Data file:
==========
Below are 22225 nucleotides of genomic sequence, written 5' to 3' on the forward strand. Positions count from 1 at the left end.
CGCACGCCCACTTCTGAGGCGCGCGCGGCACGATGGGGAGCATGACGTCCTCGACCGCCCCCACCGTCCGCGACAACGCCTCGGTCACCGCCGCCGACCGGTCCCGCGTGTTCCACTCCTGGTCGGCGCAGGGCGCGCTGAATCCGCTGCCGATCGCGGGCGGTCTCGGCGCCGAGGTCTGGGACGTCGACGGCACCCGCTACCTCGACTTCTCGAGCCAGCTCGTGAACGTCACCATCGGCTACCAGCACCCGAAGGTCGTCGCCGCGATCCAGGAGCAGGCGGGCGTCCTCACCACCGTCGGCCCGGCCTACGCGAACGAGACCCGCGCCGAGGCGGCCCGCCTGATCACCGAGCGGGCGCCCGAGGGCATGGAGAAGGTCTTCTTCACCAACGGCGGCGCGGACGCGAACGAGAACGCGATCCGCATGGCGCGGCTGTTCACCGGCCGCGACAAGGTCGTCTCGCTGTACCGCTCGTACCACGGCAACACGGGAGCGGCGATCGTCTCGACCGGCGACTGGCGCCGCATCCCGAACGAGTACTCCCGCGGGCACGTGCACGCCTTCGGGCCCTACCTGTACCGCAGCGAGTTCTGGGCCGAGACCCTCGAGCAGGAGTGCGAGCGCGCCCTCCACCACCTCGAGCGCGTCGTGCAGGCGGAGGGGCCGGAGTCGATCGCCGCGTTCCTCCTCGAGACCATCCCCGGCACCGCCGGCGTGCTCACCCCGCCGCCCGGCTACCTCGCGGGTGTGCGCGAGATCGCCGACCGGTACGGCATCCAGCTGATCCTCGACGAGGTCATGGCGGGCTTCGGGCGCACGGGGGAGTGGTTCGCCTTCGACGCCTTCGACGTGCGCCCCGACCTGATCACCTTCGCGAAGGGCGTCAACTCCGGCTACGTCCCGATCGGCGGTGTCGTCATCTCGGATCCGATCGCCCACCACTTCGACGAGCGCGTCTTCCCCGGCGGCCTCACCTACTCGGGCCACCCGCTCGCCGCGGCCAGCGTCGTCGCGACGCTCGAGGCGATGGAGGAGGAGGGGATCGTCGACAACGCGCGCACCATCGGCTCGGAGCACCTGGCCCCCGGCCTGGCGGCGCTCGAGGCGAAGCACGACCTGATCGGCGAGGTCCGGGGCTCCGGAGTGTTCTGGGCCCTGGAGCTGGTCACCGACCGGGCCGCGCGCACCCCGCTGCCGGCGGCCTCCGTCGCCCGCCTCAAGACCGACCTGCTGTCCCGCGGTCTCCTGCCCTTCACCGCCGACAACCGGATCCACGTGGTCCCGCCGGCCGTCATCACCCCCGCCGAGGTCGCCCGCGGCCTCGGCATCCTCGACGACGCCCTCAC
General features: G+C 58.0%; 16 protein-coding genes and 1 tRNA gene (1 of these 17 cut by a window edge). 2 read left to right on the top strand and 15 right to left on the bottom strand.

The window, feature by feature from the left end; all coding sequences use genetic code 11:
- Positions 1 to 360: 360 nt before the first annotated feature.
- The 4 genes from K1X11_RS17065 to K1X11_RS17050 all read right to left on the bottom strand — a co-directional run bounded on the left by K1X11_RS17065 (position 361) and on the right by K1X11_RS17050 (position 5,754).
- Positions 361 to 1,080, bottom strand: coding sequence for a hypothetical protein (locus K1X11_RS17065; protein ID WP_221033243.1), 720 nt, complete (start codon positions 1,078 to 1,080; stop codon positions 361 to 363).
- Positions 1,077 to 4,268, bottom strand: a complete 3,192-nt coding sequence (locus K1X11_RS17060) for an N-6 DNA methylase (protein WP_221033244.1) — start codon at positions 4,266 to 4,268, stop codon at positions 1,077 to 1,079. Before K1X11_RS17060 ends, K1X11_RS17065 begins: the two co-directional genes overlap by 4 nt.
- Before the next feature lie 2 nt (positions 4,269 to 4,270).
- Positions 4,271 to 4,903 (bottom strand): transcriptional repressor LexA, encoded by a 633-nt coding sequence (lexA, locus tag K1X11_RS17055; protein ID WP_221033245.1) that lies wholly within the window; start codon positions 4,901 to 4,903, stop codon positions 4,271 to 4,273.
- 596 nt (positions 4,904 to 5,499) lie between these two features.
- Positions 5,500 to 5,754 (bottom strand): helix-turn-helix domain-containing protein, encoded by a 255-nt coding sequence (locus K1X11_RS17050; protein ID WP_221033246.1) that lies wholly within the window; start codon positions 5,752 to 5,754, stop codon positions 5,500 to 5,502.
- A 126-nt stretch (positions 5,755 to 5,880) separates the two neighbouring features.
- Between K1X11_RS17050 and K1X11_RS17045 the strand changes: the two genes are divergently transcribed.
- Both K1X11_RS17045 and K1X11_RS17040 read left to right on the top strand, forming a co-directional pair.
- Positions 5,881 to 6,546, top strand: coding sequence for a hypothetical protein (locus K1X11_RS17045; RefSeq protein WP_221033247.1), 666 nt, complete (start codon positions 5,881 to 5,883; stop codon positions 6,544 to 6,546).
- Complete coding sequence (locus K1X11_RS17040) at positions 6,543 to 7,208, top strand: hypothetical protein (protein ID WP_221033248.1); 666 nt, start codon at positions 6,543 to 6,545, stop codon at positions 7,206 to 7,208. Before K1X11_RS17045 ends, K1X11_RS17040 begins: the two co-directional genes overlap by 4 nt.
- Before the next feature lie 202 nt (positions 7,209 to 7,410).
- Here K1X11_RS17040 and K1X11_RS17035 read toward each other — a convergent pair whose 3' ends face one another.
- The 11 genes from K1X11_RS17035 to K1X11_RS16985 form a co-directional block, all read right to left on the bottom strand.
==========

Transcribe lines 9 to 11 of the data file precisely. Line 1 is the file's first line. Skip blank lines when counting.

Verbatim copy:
- Before the next feature lie 2 nt (positions 4,269 to 4,270).
- Positions 4,271 to 4,903 (bottom strand): transcriptional repressor LexA, encoded by a 633-nt coding sequence (lexA, locus tag K1X11_RS17055; protein ID WP_221033245.1) that lies wholly within the window; start codon positions 4,901 to 4,903, stop codon positions 4,271 to 4,273.
- 596 nt (positions 4,904 to 5,499) lie between these two features.